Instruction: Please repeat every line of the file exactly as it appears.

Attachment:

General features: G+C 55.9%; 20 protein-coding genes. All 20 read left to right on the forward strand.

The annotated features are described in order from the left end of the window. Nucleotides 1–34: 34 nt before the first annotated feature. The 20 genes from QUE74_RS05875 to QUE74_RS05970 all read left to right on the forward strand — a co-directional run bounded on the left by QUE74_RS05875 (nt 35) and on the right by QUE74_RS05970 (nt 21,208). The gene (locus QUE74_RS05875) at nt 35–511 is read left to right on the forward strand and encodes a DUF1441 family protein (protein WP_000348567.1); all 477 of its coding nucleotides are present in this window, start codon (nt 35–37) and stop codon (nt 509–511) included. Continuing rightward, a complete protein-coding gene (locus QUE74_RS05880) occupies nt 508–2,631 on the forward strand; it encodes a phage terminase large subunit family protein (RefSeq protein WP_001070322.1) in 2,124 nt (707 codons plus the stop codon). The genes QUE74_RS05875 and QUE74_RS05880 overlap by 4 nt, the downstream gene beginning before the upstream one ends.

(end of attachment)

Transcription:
General features: G+C 55.9%; 20 protein-coding genes. All 20 read left to right on the forward strand.

The annotated features are described in order from the left end of the window. Nucleotides 1–34: 34 nt before the first annotated feature. The 20 genes from QUE74_RS05875 to QUE74_RS05970 all read left to right on the forward strand — a co-directional run bounded on the left by QUE74_RS05875 (nt 35) and on the right by QUE74_RS05970 (nt 21,208). The gene (locus QUE74_RS05875) at nt 35–511 is read left to right on the forward strand and encodes a DUF1441 family protein (protein WP_000348567.1); all 477 of its coding nucleotides are present in this window, start codon (nt 35–37) and stop codon (nt 509–511) included. Continuing rightward, a complete protein-coding gene (locus QUE74_RS05880) occupies nt 508–2,631 on the forward strand; it encodes a phage terminase large subunit family protein (RefSeq protein WP_001070322.1) in 2,124 nt (707 codons plus the stop codon). The genes QUE74_RS05875 and QUE74_RS05880 overlap by 4 nt, the downstream gene beginning before the upstream one ends.